Local authorities must recognise the importance of long-term local planning and allocate resources accordingly, he maintains. "On the government's side, we have a responsibility to stress the importance of local development frameworks. It is hard not to accept that a 15 or 20-year view of your area is necessary if you want it to be successful. I would like to have seen more authorities complete their core strategies."

Spatial planning provides the framework for getting decisions faster and fairer, Healey believes. The same logic underpins the establishment of the Infrastructure Planning Commission (IPC). Inevitably, efforts to create a fast-track system for major projects have led to fears about bypassing democracy. But Healey dismisses this notion, insisting that the system will be faster, fairer and open to scrutiny.

"Too often planning has put obstacles in the way," he adds. "Confidence and certainty in the system is critical. We must allow people to be more certain and get decisions faster. But the IPC is not letting people off the hook. It is going to require rigorous pre-application consultation. It is clear and open but time-limited. There is always uncertainty when you put a new system in place. But the IPC is in a safe pair of hands."

Even if the IPC can create a speedier decision-making process, the logistics of paying for infrastructure will pose problems for years to come. The community infrastructure levy (CIL) has been mooted as one way of tackling the problem. But with increased pressure on private as well as public sector finances, many have questioned the wisdom of introducing another development tax.

"I am convinced that now is the right time to introduce the CIL legislation," Healey reiterates. "It creates the framework that allows local authorities to decide whether and when they want to introduce CIL. I do not expect a rush from day one while we are still in recession. But it is important because it creates the framework for the medium term."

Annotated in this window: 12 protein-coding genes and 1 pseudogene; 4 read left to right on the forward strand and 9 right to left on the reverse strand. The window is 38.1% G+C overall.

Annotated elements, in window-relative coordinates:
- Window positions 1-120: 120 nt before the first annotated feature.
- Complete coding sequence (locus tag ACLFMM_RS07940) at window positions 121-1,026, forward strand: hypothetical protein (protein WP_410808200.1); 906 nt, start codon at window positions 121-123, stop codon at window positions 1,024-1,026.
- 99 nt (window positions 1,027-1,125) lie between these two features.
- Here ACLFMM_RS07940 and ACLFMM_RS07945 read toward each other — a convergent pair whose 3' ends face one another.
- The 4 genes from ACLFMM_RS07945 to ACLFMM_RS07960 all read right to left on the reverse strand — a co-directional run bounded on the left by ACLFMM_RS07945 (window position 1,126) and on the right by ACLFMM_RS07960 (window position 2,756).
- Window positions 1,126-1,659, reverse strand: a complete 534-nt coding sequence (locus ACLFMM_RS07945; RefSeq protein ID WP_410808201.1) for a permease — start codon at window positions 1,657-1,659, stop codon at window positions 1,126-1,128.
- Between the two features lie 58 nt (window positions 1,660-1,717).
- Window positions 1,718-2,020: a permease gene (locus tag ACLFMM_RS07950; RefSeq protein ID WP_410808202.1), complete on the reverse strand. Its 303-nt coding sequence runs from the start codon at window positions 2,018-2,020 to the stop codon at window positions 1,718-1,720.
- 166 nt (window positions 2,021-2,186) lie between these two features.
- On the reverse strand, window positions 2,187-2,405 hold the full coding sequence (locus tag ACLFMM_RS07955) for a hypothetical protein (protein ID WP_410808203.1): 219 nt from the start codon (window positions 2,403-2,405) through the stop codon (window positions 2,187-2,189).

Despite the activity at the DCLG, there is an eleventh hour feel about the roll-out of the IPC and CIL. But Healey insists that it is business as usual: "The prospect of an election raises questions, but I do not think that it casts a serious shadow of uncertainty. It will not stop me from doing whatever I can to get new systems in place and is not stopping me from going further where I can. I intend to continue what I am doing up to the election and beyond."


Age: 49

Family: Married with one child

Education: Degree in social and political science, Christ's College, University of Cambridge

Interests: Family

2009: Minister of state for housing and planning, DCLG

2007L Local government minister, DCLG

2005: Financial secretary to the Treasury

2002: Economic secretary to the Treasury

2001: Under-secretary of state, Department of Education and Skills

1997: MP for Wentworth, South Yorkshire

1994: Campaigns director, TUC